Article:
The president and vice president are elected on the same ticket by popular vote for four-year term.
The executive branch includes 28 ministries. Provincial governors and councilors, like mayors and aldermen and parish boards, are directly elected. Congress meets throughout the year except for recess in July and December. There are 20 seven-member congressional committees.
The National Congress (Spanish: Congreso Nacional) was the unicameral legislative branch of the government of Ecuador prior to November 2007.
Under the 1998 Constitution, Congress met in Quito and was made up of 100 deputies (diputados). Each of the country’s 22 provinces returned a minimum of two deputies plus one additional seat for every 200,000 inhabitants.
It was dissolved on 29 November 2007 by the Ecuadorian Constituent Assembly, due to the alleged high level of corruption of the chamber’s members, and replaced by the National Assembly of Ecuador under the 2008 Constitution.
According to Article 119 of the 2008 Constitution of Ecuador, candidates to the National Assembly must meet the following requirements:
- Be an Ecuadorian national
- Be at least 18 years of age at the time of registering for one’s candidacy
- Be in possession of political rights
New justices of the Supreme Court are elected by the sitting members of the court. A bare majority of Congress, acting in a special session called by former President Lucio Gutiérrez in December 2004, ousted 27 of the 31 justices and replaced them with new members chosen by Congress, notwithstanding the lack of any provisions permitting impeachment of Supreme Court justices by Congress and the specific provisions giving the Court the power to select new members. Earlier, in November 2004, Congress replaced the majority of judges on the country’s Electoral Court and Constitutional Court by a similar process.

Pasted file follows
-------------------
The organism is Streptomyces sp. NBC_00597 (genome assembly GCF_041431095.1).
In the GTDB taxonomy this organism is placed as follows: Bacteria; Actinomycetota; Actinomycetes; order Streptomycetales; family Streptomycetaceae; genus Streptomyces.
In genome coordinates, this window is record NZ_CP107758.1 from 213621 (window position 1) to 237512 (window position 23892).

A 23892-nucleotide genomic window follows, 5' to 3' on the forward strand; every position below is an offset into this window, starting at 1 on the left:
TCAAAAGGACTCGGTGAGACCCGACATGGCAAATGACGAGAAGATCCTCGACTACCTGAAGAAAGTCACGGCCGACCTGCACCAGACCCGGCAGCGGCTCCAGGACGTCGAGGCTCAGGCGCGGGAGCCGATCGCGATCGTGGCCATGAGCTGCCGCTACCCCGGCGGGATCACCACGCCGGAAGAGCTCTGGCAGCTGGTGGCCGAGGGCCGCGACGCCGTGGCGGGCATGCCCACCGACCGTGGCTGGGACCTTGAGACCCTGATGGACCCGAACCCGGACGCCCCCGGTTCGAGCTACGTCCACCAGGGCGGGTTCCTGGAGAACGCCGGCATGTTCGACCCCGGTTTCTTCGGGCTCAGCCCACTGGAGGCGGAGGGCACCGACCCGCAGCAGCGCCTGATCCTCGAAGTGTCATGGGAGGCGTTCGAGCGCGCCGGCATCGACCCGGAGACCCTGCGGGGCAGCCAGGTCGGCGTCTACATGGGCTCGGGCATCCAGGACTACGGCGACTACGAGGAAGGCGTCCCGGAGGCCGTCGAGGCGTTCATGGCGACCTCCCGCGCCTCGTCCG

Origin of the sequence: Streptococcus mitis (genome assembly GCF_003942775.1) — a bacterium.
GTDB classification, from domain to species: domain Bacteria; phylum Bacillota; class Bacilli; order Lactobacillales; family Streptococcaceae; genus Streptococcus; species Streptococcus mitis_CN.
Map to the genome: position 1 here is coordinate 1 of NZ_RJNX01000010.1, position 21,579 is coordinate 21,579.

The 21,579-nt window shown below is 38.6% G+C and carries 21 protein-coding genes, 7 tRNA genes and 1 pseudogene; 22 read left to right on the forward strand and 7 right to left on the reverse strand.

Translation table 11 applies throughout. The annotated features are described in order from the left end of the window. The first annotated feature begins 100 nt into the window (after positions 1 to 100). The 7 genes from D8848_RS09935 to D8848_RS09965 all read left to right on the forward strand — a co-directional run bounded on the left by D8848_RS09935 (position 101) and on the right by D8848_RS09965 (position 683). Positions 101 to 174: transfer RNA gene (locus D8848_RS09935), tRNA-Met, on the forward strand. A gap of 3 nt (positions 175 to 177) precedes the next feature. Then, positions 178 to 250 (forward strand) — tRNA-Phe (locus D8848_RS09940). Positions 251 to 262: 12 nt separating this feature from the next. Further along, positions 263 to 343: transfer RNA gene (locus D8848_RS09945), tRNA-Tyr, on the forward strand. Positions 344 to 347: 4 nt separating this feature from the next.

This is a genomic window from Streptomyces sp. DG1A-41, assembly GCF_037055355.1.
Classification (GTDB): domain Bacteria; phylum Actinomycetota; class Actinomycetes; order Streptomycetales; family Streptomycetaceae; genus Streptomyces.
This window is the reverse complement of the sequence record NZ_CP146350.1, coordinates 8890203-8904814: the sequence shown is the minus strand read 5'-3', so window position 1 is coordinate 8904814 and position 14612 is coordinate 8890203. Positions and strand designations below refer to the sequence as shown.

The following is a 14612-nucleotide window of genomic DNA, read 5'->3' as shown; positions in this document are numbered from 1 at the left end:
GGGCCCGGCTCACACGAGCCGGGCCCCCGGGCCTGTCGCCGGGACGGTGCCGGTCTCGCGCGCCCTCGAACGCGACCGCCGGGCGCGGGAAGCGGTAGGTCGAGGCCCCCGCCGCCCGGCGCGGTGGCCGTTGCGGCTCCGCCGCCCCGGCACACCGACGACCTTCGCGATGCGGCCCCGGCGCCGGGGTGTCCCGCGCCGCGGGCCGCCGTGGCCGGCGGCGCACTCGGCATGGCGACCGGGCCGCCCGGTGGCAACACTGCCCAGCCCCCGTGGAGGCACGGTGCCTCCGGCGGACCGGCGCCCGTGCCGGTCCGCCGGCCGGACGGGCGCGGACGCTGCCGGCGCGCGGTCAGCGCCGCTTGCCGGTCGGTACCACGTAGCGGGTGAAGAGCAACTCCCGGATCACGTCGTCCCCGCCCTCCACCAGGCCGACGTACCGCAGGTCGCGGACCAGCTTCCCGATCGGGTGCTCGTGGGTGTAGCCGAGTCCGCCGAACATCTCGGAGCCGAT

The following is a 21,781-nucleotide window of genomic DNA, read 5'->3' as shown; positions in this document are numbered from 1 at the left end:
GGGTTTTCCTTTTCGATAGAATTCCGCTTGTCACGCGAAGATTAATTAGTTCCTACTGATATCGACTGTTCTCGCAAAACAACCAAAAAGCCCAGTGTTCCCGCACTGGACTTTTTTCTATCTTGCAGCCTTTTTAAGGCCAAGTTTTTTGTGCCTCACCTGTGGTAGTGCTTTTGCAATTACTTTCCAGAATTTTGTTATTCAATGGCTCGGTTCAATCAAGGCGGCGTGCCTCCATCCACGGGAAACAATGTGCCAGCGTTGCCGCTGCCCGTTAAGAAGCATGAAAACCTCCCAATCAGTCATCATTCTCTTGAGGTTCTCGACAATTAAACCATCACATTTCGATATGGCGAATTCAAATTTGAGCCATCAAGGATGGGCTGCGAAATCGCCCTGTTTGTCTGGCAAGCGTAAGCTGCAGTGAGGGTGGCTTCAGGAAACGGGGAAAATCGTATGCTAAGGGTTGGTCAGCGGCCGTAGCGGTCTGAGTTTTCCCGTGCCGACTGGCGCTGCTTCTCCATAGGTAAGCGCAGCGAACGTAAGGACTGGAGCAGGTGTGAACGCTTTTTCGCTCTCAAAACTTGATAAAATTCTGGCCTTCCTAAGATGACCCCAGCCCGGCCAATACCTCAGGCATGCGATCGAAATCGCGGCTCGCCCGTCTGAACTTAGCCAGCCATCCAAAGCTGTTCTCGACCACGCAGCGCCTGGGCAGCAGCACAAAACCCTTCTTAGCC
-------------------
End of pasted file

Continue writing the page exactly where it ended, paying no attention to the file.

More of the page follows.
After the adoption of a new Constitution in 2008, the judicial branch of the country was completely renewed. Now it has a cooperative leadership having a judicial and an administrative head.
First, there is the National Court of Justice which seats 21 judges elected for a period of 9 years. They are elected by the Judiciary Council based on a merits contest held by that office. They are the final stage of any judicial process serving as a Court of Cassation and create binding precedent based on Triple Reiterative Rulings from the Chambers of the Court. The President of the Court is elected amongst the members of the Court for a Period of 3 years where he will represent the Judicial Branch before the State.
Second, there is the administrative branch of the Judicial Power which consists of The Judiciary Council. The Council is formed by 9 Vocals who are elected by the Branch of Transparency and Social Control, which is formed by the Control Authorities of the State. The Vocals are elected also by a merits contest and it shall be formed by sic experts in law and 3 experts in management, economics and other related areas.
However, after the National Referendum that took place on the 5th of May in 2011, the proposition impulsed by the government of Mr. Correa won and now the Judiciary Council changed its formation by making a constitutional amendment. Currently, a Tri-Party Commission is serving as a Transitional Council with delegates from the Legislative, Executive and Transparency Branch, to reform the broken judicial system of the Country.
Finally, there exists a Constitutional Court. However, it does not exercise legal revision but rather constitutional control of situations where constitutional rights are violated. The Constitutional Court is the sole body in the State to interpret what the Constitution says.